If you study or experience Japanese culture, it’s only a matter of time before you come across the concept of tatemae, the feelings/attitude that one projects to the public.  Tatemae may or may not conflict with one’s honne, or real feelings.  Whether or not one’s tatemae should match one’s honne is a constant source of debate.  Luckily, we’re not going to go into that here.

When it comes to public speaking, embrace tatemae.  In other words, when you are teaching or presenting, you don’t need to be the same person that you are in your daily life.  In fact, your usual personality could be hindering you at times when you need to display confidence and energy to engage or persuade and audience (trust me, I speak from experience here).

This doesn’t mean that there’s something wrong with being reserved or passive in your daily life.  That’s perfectly fine.  However, just as successful businesses adapt to changing market conditions, public speakers need to adapt to their audiences.

Now, I realize this is not easy.  The ability to flip on your tatemae switch will take time to develop.  That being said, here are two concrete tips to get you started:

  1. Treat your presentations as performances:  Draw inspiration from actors and actresses.  They spend their working hours playing all kinds of different roles, and logic dictates that at least some (if not most) of those roles (tatemae) differ from their core personality (honne).  You might not consider yourself an actor, but if you are into public speaking enough to be reading this blog, congratulations, you’ve already unknowingly started your acting career.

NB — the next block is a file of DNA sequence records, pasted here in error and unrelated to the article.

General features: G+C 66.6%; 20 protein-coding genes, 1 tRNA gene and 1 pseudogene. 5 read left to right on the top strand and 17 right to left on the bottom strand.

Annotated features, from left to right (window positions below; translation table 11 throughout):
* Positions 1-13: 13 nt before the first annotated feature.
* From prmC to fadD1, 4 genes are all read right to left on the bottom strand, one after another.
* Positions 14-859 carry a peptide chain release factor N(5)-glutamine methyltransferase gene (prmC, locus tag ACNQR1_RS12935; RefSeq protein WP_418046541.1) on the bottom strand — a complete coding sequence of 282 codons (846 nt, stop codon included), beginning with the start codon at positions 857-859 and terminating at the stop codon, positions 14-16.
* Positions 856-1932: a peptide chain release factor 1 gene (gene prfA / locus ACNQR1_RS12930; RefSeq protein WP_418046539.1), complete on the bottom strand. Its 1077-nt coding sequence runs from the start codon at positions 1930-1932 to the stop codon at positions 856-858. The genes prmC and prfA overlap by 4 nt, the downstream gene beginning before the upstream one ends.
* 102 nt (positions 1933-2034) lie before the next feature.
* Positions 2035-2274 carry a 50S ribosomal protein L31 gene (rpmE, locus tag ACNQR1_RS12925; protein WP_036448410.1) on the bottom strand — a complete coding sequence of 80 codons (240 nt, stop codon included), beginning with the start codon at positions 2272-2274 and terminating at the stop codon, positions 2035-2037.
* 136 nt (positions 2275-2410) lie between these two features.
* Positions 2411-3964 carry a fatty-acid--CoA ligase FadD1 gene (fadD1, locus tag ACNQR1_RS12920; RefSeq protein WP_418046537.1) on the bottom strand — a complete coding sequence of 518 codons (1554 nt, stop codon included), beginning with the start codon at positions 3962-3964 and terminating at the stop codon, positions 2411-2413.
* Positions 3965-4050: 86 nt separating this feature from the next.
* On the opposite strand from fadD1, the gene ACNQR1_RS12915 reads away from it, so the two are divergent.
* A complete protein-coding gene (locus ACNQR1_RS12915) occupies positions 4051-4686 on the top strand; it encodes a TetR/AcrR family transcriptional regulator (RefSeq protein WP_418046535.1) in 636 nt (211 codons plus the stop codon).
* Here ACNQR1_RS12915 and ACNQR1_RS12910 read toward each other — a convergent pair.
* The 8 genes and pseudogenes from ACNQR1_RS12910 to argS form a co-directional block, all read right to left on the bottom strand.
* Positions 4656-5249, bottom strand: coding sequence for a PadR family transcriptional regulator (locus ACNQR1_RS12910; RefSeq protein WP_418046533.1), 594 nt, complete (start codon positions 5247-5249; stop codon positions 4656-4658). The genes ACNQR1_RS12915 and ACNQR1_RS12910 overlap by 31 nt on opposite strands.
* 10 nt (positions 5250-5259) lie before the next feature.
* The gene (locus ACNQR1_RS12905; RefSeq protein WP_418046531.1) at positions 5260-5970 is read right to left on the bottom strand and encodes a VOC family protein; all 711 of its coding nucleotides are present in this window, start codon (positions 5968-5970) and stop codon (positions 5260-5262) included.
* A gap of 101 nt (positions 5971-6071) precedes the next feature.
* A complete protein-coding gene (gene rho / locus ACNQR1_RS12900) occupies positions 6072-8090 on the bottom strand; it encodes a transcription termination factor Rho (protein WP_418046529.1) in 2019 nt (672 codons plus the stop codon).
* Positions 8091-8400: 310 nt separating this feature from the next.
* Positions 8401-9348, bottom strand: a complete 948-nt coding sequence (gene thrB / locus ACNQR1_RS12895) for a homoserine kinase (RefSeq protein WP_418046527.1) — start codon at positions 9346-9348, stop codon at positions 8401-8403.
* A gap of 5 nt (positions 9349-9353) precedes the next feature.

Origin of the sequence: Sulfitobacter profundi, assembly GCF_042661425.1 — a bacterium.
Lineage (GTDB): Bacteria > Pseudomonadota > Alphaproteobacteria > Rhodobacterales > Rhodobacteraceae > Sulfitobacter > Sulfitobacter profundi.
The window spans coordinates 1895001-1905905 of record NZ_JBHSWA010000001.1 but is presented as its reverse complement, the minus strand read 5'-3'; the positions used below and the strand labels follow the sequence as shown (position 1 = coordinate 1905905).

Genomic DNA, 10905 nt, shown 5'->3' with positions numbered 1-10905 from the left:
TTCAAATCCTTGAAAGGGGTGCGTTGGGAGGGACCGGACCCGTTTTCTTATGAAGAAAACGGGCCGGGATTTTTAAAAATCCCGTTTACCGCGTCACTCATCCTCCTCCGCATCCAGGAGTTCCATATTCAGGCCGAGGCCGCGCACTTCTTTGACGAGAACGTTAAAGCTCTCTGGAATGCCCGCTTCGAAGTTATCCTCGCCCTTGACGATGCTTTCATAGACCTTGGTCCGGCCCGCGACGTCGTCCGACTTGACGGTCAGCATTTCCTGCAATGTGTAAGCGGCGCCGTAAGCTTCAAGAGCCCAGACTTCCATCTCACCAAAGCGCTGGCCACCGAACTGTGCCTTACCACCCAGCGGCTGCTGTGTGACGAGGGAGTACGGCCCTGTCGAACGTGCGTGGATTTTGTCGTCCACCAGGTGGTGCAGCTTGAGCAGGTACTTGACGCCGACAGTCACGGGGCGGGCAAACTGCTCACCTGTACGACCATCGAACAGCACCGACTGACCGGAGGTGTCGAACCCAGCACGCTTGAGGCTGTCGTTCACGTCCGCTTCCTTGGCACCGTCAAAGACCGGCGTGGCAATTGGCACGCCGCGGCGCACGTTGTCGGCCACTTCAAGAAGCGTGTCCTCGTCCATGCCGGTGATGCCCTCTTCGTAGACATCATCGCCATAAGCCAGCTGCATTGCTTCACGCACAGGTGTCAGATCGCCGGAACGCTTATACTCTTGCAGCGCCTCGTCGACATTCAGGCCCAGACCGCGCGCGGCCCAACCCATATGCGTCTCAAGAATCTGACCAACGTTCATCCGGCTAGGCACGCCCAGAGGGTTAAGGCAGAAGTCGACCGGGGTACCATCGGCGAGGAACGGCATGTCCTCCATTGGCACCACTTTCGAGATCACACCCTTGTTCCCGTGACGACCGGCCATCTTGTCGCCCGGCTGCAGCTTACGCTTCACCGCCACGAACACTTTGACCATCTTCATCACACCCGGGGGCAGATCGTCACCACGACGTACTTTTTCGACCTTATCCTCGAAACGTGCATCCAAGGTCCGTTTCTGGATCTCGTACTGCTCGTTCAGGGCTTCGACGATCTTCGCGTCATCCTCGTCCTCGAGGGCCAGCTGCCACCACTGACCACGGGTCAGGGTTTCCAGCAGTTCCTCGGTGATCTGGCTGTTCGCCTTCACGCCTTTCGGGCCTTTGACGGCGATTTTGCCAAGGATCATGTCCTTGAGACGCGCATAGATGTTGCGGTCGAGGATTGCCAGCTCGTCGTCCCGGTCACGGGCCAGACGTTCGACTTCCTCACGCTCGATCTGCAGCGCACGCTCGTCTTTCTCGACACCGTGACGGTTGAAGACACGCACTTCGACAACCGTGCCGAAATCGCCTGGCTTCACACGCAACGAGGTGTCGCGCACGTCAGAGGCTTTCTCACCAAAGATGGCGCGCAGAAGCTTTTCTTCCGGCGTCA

2. Wear your passions on your sleeve:  This is my personal favorite—a shortcut to making yourself a more confident and passionate public speaker.  Talking about something you are knowledgeable and passionate about naturally reduces the distance between your tatemae and honne.

So, there you have it.  The debate around tatemae and honne in Japanese culture will likely continue forever.  When it comes to public speaking, however, don’t be afraid to show another side of yourself for the sake of your audience.

Photo credit: CKTravelblog / Foter / CC BY-NC-ND

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